Perhaps the biggest news is that Smith has been writing a solo album set to be released Sept. 18. It’s called “This Town.” Smith keeps it vague, but yes, “this town” refers to Scituate and the Boston area in general.
“It’s about outgrowing where you live and seeing other parts of the world,” he said.
Some of the tracks on the album are radio-friendly guitar-pop tunes; others have an electronic edge inspired by Smith’s work with Dirty Vegas. One of Smith’s favorite songs on the album is “Smile,” which features violinist Jay Ungar, who played on James Horner’s soundtrack to “Legends of the Fall,” one of Smith’s late father’s favorite albums. Smith met Ungar through one of his Scituate neighbors.
Another random cameo on the disc is actor John Savage, perhaps best known from the 1978 film “The Deer Hunter.” The wife of one of Smith’s album producers ran into Savage in a local furniture store and told the actor about the disc. She asked if Savage wanted to contribute to the project, and he agreed to record voiceovers. “This Town” begins with clips of Savage talking about life and change.
“This Town” will be released on Smith’s own label, GAS Records (named for his father, George Albert Smith), and was recorded at Camp Street Studios, formerly Fort Apache, which has been used by big Boston acts such as Buffalo Tom, the Mighty Mighty Bosstones, and Morphine.
Now that the album is complete, Smith is booking live gigs for the fall. And much to his surprise, he is also DJing again. He thought he was done with the club scene, but after spinning at a film party in LA, Smith booked a few more gigs in a number of international cities, as well as Boston. He recently played at a party at Mansion (now called the Estate) in the Alley off Boylston Street. Adam Taylor, the house engineer at Camp Street, said it’s been amusing to work with someone who is an international DJ and an unassuming, local singer-songwriter at the same time.
“He’s always flying off to do DJ things,” Taylor said. “His name is still really huge in the DJ market. That’s still where his live personality comes from, but he’s definitely found a home here.”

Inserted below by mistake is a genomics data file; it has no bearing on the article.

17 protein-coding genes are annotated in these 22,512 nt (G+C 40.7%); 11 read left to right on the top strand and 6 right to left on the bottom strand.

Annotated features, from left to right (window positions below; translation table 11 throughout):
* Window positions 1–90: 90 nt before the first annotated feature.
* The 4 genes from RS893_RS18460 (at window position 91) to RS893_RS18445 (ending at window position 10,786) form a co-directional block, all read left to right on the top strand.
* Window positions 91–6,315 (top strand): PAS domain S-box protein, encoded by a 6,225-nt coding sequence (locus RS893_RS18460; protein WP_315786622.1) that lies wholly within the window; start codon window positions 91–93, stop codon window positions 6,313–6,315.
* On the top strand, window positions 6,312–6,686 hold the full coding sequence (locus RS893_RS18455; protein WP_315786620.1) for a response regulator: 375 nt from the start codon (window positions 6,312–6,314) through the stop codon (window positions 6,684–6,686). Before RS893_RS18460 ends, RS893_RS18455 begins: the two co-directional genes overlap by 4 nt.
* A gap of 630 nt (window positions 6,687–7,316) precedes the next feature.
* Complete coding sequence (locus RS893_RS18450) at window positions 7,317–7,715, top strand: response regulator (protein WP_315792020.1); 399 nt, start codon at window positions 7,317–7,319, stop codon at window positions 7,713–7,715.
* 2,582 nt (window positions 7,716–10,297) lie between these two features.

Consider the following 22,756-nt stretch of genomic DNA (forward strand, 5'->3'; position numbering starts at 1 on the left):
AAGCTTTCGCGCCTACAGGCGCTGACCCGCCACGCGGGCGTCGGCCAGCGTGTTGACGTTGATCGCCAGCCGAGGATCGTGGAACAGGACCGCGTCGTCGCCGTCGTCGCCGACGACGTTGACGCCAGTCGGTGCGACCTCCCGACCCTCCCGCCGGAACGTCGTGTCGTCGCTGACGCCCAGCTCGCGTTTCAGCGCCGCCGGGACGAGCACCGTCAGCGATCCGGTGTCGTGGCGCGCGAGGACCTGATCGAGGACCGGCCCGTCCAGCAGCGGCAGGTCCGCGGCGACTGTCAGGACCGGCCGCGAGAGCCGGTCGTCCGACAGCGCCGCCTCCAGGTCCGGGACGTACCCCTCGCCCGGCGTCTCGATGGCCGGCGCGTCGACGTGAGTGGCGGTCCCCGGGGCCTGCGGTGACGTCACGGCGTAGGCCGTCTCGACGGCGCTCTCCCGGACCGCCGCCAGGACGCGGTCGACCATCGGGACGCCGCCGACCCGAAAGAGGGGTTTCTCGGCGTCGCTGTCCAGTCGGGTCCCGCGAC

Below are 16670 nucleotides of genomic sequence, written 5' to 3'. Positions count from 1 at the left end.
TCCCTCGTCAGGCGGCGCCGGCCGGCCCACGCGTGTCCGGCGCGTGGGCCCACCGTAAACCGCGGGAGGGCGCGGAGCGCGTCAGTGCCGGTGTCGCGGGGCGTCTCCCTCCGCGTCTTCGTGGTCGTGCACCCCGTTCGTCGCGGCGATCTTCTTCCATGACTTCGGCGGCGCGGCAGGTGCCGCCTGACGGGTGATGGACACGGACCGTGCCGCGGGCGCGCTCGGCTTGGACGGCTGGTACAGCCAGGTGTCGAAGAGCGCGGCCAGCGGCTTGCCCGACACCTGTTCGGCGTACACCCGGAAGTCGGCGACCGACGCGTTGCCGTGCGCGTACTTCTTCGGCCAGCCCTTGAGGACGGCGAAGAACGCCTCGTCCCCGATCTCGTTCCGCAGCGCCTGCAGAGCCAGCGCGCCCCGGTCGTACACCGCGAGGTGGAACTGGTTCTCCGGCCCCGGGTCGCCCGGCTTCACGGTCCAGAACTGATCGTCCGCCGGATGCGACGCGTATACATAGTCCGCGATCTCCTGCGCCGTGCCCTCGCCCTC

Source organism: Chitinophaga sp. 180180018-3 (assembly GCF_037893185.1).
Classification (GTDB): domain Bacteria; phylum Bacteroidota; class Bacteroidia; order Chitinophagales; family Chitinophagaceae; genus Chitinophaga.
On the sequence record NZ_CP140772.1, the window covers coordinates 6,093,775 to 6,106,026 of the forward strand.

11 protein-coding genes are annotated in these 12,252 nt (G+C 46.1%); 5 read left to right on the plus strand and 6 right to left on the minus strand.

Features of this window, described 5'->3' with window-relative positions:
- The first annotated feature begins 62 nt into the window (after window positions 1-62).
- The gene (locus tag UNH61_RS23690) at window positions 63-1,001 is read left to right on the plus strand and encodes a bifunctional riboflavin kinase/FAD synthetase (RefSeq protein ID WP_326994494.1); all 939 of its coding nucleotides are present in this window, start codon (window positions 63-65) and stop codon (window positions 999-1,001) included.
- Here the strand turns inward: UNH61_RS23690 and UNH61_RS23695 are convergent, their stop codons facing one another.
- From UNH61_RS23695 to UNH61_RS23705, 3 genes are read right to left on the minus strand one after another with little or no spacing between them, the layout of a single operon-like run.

And as part of putting roots down, Smith is striking a balance between his music and his new suburban lifestyle, starting with home renovations he’s doing himself.
“The house is like an album,” he said. “Your bedroom is the love song. The kitchen is the hard one. The spare bedroom is the one on the album you never finish and winds up being a B-side.”
Some of Smith’s neighbors know his backstory, including a local police officer who stopped by and asked to see “it.”
“He meant the Grammy,” Smith said.
The family occasionally travels back to London, but Smith hasn’t seen his Dirty Vegas bandmates much, mainly because the relationship is strained over issues of who owns what. Still, Smith writes his music in his living room at a keyboard surrounded by Dirty Vegas memorabilia, including an oversized image of the cover of the self-titled album that included “Days Go By.” Also, the final track on his solo record is a slow, acoustic version of the song that made the group famous.
Smith said he’s eager to sing the old number — and his new songs — for his hometown. And by that, he means here, not London.
“I’m excited to play the Middle East,” he said of the Cambridge club, smiling. “We’re working out a date.”